It was only two years ago when Carl Jan Cruz, craving for further self-actualization, packed his bags and left London–the fashion world’s edgier capital–to design in Manila.
Close yet away from the city’s business districts, there’s an element of solitude in his Manila studio (also a showroom by appointment). Three sides of the penthouse studio are in glass, bathing it with filtered sunlight. Wood furnishings, potted plants, and floral cotton blankets lend Cruz’s studio a feeling of home.
Cruz describes his work as being autobiographical in nature, so the lines between work and play are blurred. The seclusion and wealth of space enable him to hone his sense of reductionism and explore, from new silhouettes to developing his own textiles and finishes. For his latest collection, 31-42 (pertaining to the number of pieces he has made to state its seasonless permanence), it’s lightweight pique, rib cottons, denim, and canvases, then manipulating the fabric’s surface.
Cruz is a self-professed hoarder. The evidence is an archive, a library of images and textures, from fabrics to floor-to-ceiling shelves of magazines and books–all memories and future references. One example is how he comes up with each collection’s color palette, making the images tangible as a palette by collaging and smudging them on Photoshop until he arrives at a mosaic.
Apart from the usual sketches and measurements, his 31-42 collection mood boards, facing his working table in the center of the room, bear the likes of clipped photos of insouciant youth hanging out on a rooftop at sunrise and young rural Filipinas strolling. A majority of his pieces are hung on racks not by chronological order but by color, arranged like a spectrum, from muted nostalgic floral blanket prints rendered on canvas to the bluest blue jeans and camel coats. In the blue rack is the blanket coat worn by musician FKA Twigs in 2015.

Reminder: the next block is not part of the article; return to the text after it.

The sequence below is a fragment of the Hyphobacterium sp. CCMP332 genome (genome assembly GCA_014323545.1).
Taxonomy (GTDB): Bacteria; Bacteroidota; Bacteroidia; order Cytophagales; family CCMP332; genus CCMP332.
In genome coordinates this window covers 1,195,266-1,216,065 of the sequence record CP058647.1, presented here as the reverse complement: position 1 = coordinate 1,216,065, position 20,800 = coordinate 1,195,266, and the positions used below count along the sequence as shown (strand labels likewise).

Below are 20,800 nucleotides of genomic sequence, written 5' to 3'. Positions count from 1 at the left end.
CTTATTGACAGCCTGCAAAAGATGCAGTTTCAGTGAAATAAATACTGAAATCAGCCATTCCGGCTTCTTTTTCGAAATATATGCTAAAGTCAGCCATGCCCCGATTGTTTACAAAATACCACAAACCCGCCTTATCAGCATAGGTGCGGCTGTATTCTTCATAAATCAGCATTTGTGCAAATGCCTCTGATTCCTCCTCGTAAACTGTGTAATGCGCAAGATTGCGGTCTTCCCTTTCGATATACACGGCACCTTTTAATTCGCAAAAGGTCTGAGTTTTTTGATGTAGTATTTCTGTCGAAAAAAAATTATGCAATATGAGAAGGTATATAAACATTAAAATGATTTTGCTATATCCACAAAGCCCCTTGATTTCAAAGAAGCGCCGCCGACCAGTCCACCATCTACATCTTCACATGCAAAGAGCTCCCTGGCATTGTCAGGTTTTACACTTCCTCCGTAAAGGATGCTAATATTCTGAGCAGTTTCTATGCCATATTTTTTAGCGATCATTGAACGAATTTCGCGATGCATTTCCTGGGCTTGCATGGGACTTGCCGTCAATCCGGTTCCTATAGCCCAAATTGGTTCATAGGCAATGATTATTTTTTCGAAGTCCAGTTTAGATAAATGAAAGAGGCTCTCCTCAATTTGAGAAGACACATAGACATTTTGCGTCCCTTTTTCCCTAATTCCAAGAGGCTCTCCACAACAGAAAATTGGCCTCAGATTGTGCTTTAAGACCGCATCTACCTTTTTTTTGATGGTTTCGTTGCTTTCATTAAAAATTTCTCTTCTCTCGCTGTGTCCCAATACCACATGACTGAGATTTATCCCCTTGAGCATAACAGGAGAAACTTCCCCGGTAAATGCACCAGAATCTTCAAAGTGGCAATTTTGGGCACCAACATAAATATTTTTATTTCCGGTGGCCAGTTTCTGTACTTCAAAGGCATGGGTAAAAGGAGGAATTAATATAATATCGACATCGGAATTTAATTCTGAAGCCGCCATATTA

Right by the window is his workspace: a sewing machine, swatches of fabrics he recently developed laid on a cutting table. Sliding doors on the sides open up to a balcony. Collection 31-42 is a study in movement learned from clothes hung out to dry, and one can picture him draping the fabrics on the clotheslines. There are no visual walls up, there is no division between inspiration and execution in the open layout. Being inside Cruz’s studio is to physically tread parts of his creative process. Because he transacts with international buyers and press with digital and logistical savvy, he quips, though jokingly, that he practically never leaves. –Marbbie Tagabucba
Carl Jan Cruz’s studio is in Taguig, Metro Manila. Visit www.carljancruz.com for more information.
Photos by JL Javier